With more than 1.3 million hours worked, construction at Allerton Waste Recovery Park is now in its final phase and is around a year away from being fully operational.
Construction began in January 2015 with the excavation of more than 55,000 tonnes of earth to create the waste bunkers. During 2015 most of the work was focused on construction of the 22m deep waste bunkers and laying the foundations for the rest of the plant.
When operational, Allerton Waste Recovery Park will use three proven technologies to make the most of North Yorkshire’s and the city of York’s rubbish. Incoming waste will first go through a mechanical treatment process which will extract materials such as plastics and metals which can be recycled; organic waste will also be separated and sent to an anaerobic digester which will transform the waste into renewable energy. The remaining rubbish will be sent to the energy from waste plant which will use it as a fuel to create energy – the facility will export 24MW of energy to the National Grid every hour – enough to power the equivalent of 40,000 homes.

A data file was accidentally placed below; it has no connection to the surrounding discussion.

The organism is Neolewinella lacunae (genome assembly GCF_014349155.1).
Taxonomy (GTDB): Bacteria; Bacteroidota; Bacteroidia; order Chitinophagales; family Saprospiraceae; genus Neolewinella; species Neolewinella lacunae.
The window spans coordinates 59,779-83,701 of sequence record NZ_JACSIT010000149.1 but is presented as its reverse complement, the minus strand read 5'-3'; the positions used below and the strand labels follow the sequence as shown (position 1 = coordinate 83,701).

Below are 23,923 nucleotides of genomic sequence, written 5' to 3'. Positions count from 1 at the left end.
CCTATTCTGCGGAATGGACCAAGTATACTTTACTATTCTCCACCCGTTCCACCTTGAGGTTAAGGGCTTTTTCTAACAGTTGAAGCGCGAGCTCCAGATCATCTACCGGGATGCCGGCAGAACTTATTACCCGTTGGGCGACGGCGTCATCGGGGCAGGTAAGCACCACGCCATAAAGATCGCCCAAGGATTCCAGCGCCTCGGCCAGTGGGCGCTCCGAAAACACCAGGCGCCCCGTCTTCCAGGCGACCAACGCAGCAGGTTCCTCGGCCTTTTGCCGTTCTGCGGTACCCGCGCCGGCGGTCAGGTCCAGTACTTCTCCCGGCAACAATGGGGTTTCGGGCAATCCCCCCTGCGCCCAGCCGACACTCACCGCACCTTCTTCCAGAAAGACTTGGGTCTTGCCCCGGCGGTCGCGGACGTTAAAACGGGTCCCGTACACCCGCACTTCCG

2016 saw the facility taking shape as the building which will house the mechanical treatment part of the facility was constructed; the anaerobic digestion unit was installed and the energy from waste plant was constructed.
During the early months of 2017, attention is focused on completing the building around the energy from waste plant and installation of the mechanical treatment equipment.
Mark James, Construction Manager at Allerton Waste Recovery Park, said: 2016 was a very busy year which saw the facility really taking shape.
A key landmark was the installation of the stack on the energy from waste plant during the summer. With the energy from waste part of the facility most of the equipment is put into place and the building is then completed around. We are now in the final stages of that building work.
At the other side of the facility we’ve completed mechanical treatment building and we are now busy getting that equipment installed. This is progressing really well. When it is complete it will feature a range of intelligent sorting equipment including magnets and infrared detectors to separate out plastics and metals for recycling.
The facility will treat more than 320,000 tonnes of waste every year and divert at least 90% of this away from landfill.